LeBron’s Announcement: Crisis Management Lessons For House GOP On Benghazi?

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Lanny Davis
Former Special Counsel to President Clinton
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      Lanny Davis

      Lanny J. Davis counsels individuals, corporations and government contractors, and those under congressional scrutiny, on crisis management and legal issues by developing legal, media and legislative strategies that are designed to best produce a successful result for the client. He has experience in securities fraud and SEC investigations as well, and has found that utilizing such an integrated legal/media/lobbying approach can lead to quicker and less expensive settlements or even successfully litigated outcomes. Senior officials of public companies have also hired Lanny and his crisis group to defend themselves successfully against "short and distort" attacks and other market manipulations. For 25 years prior to 1996, before his tenure as special counsel to President Clinton, Lanny was a commercial, antitrust, government contracts and False Claims Act litigator (both in defense as well as plaintiff). He has argued numerous appellate cases in the U.S. courts of appeals.

      In June 2005, President Bush appointed Lanny to serve on the five-member Privacy and Civil Liberties Oversight Board, created by the U.S. Congress as part of the 2005 Intelligence Reform Act. In that capacity, he received the highest level security clearances so that he could be fully briefed and "read in" to the various anti-terrorist surveillance and financial tracking programs at the highest classified level. From 1996 to 1998, Lanny served as special counsel to the president in the White House and was a spokesperson for the president and the White House on matters concerning campaign finance investigations and other legal issues. Lanny has participated in national, state and local politics for almost 30 years. He has served three terms (1980 to 1992) on the Democratic National Committee representing the state of Maryland, and during that period he served on the DNC Executive Committee and as chairman of the Eastern Region Caucus. In Montgomery County, Maryland, he served as chairman of the Washington Suburban Transit Commission.

      Lanny has authored several books and lectured throughout the United States and Europe on various political issues. Between 1990 and 1996, Lanny was a bimonthly commentator on Maryland politics for WAMU-88.5/FM, a Washington, D.C. local affiliate of National Public Radio. He has been a regular television commentator and has been a political and legal analyst for MSNBC, CNN, Fox Cable, CNBC and network TV news programs. He has published numerous op-ed/analysis pieces in the New York Times, the Wall Street Journal, he Washington Post and other national publications.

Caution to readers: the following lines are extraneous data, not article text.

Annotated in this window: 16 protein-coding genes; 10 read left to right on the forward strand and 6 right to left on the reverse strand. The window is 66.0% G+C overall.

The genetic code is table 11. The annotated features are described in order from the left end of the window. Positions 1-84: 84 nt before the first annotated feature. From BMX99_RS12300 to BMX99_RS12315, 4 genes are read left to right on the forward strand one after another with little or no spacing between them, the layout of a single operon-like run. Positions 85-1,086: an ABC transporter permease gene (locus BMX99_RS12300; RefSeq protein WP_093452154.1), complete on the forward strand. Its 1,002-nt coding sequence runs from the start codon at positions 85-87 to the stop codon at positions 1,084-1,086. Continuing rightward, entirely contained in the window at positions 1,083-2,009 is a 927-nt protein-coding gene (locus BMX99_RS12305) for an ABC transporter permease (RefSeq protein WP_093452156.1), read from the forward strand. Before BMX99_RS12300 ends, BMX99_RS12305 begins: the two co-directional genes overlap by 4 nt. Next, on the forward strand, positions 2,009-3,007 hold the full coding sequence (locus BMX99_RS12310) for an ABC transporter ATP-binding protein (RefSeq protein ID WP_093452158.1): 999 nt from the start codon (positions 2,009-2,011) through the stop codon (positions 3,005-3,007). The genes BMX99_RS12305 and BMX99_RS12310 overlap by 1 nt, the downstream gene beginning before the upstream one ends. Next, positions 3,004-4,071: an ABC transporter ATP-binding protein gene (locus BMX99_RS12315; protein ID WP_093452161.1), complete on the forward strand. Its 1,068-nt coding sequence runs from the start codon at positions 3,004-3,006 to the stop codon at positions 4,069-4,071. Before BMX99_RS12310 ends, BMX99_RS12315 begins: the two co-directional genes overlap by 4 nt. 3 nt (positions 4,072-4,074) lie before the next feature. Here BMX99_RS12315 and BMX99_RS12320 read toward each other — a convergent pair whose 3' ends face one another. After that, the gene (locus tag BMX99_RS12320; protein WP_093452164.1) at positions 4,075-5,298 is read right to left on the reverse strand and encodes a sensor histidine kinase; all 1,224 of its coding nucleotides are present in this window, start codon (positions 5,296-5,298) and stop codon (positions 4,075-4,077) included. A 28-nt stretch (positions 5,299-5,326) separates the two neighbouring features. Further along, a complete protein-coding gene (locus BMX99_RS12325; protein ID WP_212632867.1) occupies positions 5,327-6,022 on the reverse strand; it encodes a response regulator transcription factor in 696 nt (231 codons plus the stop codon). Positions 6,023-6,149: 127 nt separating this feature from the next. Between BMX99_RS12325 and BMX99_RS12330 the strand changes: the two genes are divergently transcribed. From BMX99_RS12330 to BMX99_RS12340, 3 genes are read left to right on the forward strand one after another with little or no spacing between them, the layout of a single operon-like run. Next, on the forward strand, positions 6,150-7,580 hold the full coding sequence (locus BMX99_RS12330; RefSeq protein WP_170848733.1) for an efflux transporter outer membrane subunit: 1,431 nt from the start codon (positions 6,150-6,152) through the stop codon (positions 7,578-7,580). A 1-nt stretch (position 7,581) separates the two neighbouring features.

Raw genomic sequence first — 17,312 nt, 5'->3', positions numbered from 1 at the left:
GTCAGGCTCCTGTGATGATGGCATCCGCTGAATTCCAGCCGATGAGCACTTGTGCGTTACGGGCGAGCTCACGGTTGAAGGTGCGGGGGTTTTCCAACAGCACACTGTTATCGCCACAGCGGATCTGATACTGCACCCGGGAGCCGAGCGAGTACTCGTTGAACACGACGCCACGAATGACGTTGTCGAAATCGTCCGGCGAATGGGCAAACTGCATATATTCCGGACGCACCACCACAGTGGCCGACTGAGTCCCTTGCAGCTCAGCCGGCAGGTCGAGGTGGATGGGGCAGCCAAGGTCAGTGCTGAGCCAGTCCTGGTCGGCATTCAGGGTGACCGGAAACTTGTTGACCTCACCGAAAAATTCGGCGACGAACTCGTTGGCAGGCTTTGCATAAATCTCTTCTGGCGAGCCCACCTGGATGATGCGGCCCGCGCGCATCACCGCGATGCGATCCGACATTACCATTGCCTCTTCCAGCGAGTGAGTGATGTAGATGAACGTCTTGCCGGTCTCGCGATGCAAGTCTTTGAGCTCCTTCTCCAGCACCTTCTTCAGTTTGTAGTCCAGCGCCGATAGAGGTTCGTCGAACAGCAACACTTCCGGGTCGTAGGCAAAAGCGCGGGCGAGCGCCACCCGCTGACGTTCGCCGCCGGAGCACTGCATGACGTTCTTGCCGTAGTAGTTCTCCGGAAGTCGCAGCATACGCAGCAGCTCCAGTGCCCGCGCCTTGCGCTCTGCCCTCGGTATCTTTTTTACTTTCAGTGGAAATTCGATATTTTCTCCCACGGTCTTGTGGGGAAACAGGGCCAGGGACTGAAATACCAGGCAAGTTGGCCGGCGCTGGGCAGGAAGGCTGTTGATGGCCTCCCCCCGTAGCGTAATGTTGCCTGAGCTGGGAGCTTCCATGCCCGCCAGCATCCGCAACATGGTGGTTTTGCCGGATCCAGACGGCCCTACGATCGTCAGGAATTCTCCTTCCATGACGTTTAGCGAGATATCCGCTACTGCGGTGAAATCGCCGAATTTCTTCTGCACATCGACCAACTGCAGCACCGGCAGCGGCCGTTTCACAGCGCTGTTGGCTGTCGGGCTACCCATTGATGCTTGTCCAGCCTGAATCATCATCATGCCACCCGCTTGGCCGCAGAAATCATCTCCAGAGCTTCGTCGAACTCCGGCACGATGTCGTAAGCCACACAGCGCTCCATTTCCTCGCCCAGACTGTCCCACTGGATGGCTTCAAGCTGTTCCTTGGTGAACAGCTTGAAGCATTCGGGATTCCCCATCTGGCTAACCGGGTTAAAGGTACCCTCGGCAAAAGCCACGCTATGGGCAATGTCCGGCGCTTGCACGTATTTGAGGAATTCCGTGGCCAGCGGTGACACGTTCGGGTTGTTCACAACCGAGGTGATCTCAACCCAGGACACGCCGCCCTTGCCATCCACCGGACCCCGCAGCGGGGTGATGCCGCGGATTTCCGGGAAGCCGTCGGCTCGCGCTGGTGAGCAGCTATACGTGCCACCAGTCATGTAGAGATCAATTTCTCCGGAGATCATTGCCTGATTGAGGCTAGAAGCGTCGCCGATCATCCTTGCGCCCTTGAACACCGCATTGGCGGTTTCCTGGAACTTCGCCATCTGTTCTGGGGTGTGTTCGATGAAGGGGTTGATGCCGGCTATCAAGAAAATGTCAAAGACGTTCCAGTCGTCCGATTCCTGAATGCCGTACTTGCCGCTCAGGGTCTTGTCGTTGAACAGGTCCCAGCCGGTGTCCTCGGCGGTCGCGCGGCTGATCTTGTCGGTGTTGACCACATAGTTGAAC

Lanny graduated from Yale Law School, where he won the prestigious Thurman Arnold Moot Court prize and served on the Yale Law Journal. A graduate of Yale University, Lanny served as chairman of the Yale Daily News.

      Lanny is admitted to practice in the District of Columbia and Connecticut and before the Supreme Court of the United States and the U.S. Court of Appeals for the District of Columbia Circuit.

LeBron James’s surprise announcement last Friday that he planned to return to the Cleveland Cavaliers from the Miami Heat offers important lessons for effective crisis management. Indeed, the most important lesson might be applicable to House Republicans as they plan new hearings on Benghazi this fall.

The first and most important is to admit a mistake yourself — and take responsibility.

In 2010, it will be recalled, James decided to leave the Cleveland Cavaliers and go to the Miami Heat in search of an NBA championship. His big problem was not that decision but how he made his announcement — on a nationally televised ESPN special called “The Decision” — with media hype and boastful statements about himself.

Last Friday, James admitted his mistakes to Sports Illustrated reporter Lee Jenkins:

“If I had to do it all over again, I’d obviously do things differently.”

While he explained why he still believed the decision to go to play for the Miami Heat and try to win a championship title was the right one for him, he also put himself into the shoes of the Cleveland Cavaliers owner and fans to understand their anger:

“But then you think about the other side. … Everybody makes mistakes. I’ve made mistakes as well. Who am I to hold a grudge?”

James also used the classic crisis management technique of the preemptive strike, breaking the story himself in an essay on at SI.com, to control the message:

“I’m doing this essay because I want an opportunity to explain myself uninterrupted. I don’t want anyone thinking: He and Erik Spoelstra didn’t get along. … He and Riley didn’t get along. … The Heat couldn’t put the right team together. That’s absolutely not true. I’m not having a press conference or a party. After this, it’s time to get to work.”

Well done, LeBron.

So what can Republican Rep. Trey Gowdy, the chairman of the Benghazi special committee, learn from LeBron?

Simple: admit past GOP errors about Benghazi and take responsibility.

For example, Gowdy and other congressional Republicans have repeatedly stated that a “White House political narrative” was behind the “talking points” used by Susan Rice on Sunday TV talk shows stating that the origins of the 2012 attacks were a “spontaneous demonstration … triggered by protests in Cairo.” Now we know from sworn testimony that the CIA created that phrase from the first draft of the talking points to the last — based on their honest reading of then current, conflicting intelligence reports. So Gowdy simply should say: We Republicans were wrong in repeatedly making false accusations against the Obama White House on the “talking points” issue.